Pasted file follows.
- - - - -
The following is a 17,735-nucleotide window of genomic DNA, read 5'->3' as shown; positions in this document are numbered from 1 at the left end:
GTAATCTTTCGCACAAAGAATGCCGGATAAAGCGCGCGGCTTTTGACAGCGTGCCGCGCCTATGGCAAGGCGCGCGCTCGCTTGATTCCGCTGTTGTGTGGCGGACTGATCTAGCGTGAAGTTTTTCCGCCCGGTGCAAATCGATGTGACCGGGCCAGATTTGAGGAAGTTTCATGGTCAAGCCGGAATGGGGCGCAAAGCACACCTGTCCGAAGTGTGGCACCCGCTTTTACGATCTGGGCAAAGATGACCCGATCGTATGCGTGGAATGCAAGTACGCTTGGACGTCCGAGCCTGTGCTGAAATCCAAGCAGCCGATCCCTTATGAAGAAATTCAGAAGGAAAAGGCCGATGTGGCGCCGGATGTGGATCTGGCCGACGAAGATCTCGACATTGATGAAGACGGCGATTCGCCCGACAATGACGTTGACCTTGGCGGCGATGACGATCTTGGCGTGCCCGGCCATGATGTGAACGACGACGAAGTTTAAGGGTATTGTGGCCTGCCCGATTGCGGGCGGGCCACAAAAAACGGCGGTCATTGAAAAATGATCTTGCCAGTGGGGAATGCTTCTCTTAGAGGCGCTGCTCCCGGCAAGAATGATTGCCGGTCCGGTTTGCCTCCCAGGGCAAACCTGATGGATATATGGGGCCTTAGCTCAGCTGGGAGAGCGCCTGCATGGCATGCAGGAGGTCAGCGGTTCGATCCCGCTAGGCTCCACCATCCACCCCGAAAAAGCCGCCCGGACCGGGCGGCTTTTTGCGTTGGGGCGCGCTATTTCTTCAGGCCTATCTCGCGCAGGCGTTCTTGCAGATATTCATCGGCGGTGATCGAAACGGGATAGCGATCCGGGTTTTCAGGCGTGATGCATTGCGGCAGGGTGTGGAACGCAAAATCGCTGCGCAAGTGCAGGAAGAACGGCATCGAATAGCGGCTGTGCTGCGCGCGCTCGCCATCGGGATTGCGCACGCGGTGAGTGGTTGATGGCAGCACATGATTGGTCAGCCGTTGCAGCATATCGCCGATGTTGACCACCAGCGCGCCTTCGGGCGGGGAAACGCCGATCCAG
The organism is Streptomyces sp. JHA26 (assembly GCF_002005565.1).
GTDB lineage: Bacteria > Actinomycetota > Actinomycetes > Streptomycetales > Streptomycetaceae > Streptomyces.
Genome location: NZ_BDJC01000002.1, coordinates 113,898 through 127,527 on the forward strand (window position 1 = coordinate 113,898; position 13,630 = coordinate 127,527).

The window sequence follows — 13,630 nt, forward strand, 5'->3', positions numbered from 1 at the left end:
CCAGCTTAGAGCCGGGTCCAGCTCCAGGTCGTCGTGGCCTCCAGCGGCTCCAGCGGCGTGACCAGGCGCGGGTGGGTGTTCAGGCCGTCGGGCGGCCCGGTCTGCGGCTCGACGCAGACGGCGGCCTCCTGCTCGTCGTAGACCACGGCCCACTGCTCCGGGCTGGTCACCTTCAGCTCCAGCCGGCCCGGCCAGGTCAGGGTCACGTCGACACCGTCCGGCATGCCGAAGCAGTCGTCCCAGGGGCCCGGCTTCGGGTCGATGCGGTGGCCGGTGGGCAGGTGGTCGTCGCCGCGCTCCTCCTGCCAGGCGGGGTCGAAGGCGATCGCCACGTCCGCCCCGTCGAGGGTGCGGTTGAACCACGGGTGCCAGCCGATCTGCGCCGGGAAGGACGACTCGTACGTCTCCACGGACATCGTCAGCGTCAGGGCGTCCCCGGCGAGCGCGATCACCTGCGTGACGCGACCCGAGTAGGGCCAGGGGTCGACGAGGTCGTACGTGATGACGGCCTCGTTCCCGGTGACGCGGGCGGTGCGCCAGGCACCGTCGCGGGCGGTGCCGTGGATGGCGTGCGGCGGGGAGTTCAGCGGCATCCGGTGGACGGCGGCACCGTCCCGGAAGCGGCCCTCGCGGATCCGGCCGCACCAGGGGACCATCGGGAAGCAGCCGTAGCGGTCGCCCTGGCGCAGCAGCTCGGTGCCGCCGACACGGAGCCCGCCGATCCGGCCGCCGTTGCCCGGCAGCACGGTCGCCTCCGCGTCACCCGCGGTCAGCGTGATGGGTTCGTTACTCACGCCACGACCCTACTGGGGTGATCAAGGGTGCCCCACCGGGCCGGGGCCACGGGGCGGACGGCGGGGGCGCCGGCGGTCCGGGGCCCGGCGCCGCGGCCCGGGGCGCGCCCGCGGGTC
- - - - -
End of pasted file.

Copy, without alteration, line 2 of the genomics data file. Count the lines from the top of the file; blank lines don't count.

GTAATCTTTCGCACAAAGAATGCCGGATAAAGCGCGCGGCTTTTGACAGCGTGCCGCGCCTATGGCAAGGCGCGCGCTCGCTTGATTCCGCTGTTGTGTGGCGGACTGATCTAGCGTGAAGTTTTTCCGCCCGGTGCAAATCGATGTGACCGGGCCAGATTTGAGGAAGTTTCATGGTCAAGCCGGAATGGGGCGCAAAGCACACCTGTCCGAAGTGTGGCACCCGCTTTTACGATCTGGGCAAAGATGACCCGATCGTATGCGTGGAATGCAAGTACGCTTGGACGTCCGAGCCTGTGCTGAAATCCAAGCAGCCGATCCCTTATGAAGAAATTCAGAAGGAAAAGGCCGATGTGGCGCCGGATGTGGATCTGGCCGACGAAGATCTCGACATTGATGAAGACGGCGATTCGCCCGACAATGACGTTGACCTTGGCGGCGATGACGATCTTGGCGTGCCCGGCCATGATGTGAACGACGACGAAGTTTAAGGGTATTGTGGCCTGCCCGATTGCGGGCGGGCCACAAAAAACGGCGGTCATTGAAAAATGATCTTGCCAGTGGGGAATGCTTCTCTTAGAGGCGCTGCTCCCGGCAAGAATGATTGCCGGTCCGGTTTGCCTCCCAGGGCAAACCTGATGGATATATGGGGCCTTAGCTCAGCTGGGAGAGCGCCTGCATGGCATGCAGGAGGTCAGCGGTTCGATCCCGCTAGGCTCCACCATCCACCCCGAAAAAGCCGCCCGGACCGGGCGGCTTTTTGCGTTGGGGCGCGCTATTTCTTCAGGCCTATCTCGCGCAGGCGTTCTTGCAGATATTCATCGGCGGTGATCGAAACGGGATAGCGATCCGGGTTTTCAGGCGTGATGCATTGCGGCAGGGTGTGGAACGCAAAATCGCTGCGCAAGTGCAGGAAGAACGGCATCGAATAGCGGCTGTGCTGCGCGCGCTCGCCATCGGGATTGCGCACGCGGTGAGTGGTTGATGGCAGCACATGATTGGTCAGCCGTTGCAGCATATCGCCGATGTTGACCACCAGCGCGCCTTCGGGCGGGGAAACGCCGATCCAG